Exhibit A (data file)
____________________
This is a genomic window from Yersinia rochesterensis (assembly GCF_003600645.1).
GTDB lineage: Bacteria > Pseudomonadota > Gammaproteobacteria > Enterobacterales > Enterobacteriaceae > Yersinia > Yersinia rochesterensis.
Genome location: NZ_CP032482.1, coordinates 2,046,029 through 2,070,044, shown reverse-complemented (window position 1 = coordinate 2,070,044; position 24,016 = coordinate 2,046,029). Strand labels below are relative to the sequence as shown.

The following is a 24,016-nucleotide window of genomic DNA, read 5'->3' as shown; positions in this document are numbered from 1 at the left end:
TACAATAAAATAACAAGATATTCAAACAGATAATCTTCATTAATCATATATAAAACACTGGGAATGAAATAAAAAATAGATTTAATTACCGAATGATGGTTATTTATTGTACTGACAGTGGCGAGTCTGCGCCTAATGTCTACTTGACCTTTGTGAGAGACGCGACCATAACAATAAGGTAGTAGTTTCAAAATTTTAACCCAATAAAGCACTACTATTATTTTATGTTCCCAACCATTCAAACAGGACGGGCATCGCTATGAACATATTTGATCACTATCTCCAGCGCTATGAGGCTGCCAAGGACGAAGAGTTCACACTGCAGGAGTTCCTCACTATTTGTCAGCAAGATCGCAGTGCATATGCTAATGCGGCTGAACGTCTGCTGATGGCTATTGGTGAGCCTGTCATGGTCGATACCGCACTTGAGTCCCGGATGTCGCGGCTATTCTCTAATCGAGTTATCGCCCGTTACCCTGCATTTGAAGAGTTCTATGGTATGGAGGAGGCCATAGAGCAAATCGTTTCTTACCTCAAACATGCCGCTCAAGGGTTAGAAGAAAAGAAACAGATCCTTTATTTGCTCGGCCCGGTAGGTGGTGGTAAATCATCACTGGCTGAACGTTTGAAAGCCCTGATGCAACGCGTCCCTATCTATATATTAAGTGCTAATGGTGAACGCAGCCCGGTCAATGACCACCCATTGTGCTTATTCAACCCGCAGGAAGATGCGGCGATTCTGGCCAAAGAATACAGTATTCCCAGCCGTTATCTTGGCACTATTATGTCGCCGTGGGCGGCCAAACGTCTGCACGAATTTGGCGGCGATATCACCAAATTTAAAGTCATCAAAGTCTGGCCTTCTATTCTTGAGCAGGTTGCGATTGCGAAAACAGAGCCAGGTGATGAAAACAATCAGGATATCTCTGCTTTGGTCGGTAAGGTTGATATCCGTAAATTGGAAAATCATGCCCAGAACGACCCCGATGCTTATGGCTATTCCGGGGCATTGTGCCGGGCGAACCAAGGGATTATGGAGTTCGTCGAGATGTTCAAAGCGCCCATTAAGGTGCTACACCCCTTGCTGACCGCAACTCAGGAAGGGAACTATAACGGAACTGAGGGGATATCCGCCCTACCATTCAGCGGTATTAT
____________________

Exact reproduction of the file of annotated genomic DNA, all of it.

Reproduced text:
This is a genomic window from Yersinia rochesterensis (assembly GCF_003600645.1).
GTDB lineage: Bacteria > Pseudomonadota > Gammaproteobacteria > Enterobacterales > Enterobacteriaceae > Yersinia > Yersinia rochesterensis.
Genome location: NZ_CP032482.1, coordinates 2,046,029 through 2,070,044, shown reverse-complemented (window position 1 = coordinate 2,070,044; position 24,016 = coordinate 2,046,029). Strand labels below are relative to the sequence as shown.

The following is a 24,016-nucleotide window of genomic DNA, read 5'->3' as shown; positions in this document are numbered from 1 at the left end:
TACAATAAAATAACAAGATATTCAAACAGATAATCTTCATTAATCATATATAAAACACTGGGAATGAAATAAAAAATAGATTTAATTACCGAATGATGGTTATTTATTGTACTGACAGTGGCGAGTCTGCGCCTAATGTCTACTTGACCTTTGTGAGAGACGCGACCATAACAATAAGGTAGTAGTTTCAAAATTTTAACCCAATAAAGCACTACTATTATTTTATGTTCCCAACCATTCAAACAGGACGGGCATCGCTATGAACATATTTGATCACTATCTCCAGCGCTATGAGGCTGCCAAGGACGAAGAGTTCACACTGCAGGAGTTCCTCACTATTTGTCAGCAAGATCGCAGTGCATATGCTAATGCGGCTGAACGTCTGCTGATGGCTATTGGTGAGCCTGTCATGGTCGATACCGCACTTGAGTCCCGGATGTCGCGGCTATTCTCTAATCGAGTTATCGCCCGTTACCCTGCATTTGAAGAGTTCTATGGTATGGAGGAGGCCATAGAGCAAATCGTTTCTTACCTCAAACATGCCGCTCAAGGGTTAGAAGAAAAGAAACAGATCCTTTATTTGCTCGGCCCGGTAGGTGGTGGTAAATCATCACTGGCTGAACGTTTGAAAGCCCTGATGCAACGCGTCCCTATCTATATATTAAGTGCTAATGGTGAACGCAGCCCGGTCAATGACCACCCATTGTGCTTATTCAACCCGCAGGAAGATGCGGCGATTCTGGCCAAAGAATACAGTATTCCCAGCCGTTATCTTGGCACTATTATGTCGCCGTGGGCGGCCAAACGTCTGCACGAATTTGGCGGCGATATCACCAAATTTAAAGTCATCAAAGTCTGGCCTTCTATTCTTGAGCAGGTTGCGATTGCGAAAACAGAGCCAGGTGATGAAAACAATCAGGATATCTCTGCTTTGGTCGGTAAGGTTGATATCCGTAAATTGGAAAATCATGCCCAGAACGACCCCGATGCTTATGGCTATTCCGGGGCATTGTGCCGGGCGAACCAAGGGATTATGGAGTTCGTCGAGATGTTCAAAGCGCCCATTAAGGTGCTACACCCCTTGCTGACCGCAACTCAGGAAGGGAACTATAACGGAACTGAGGGGATATCCGCCCTACCATTCAGCGGTATTAT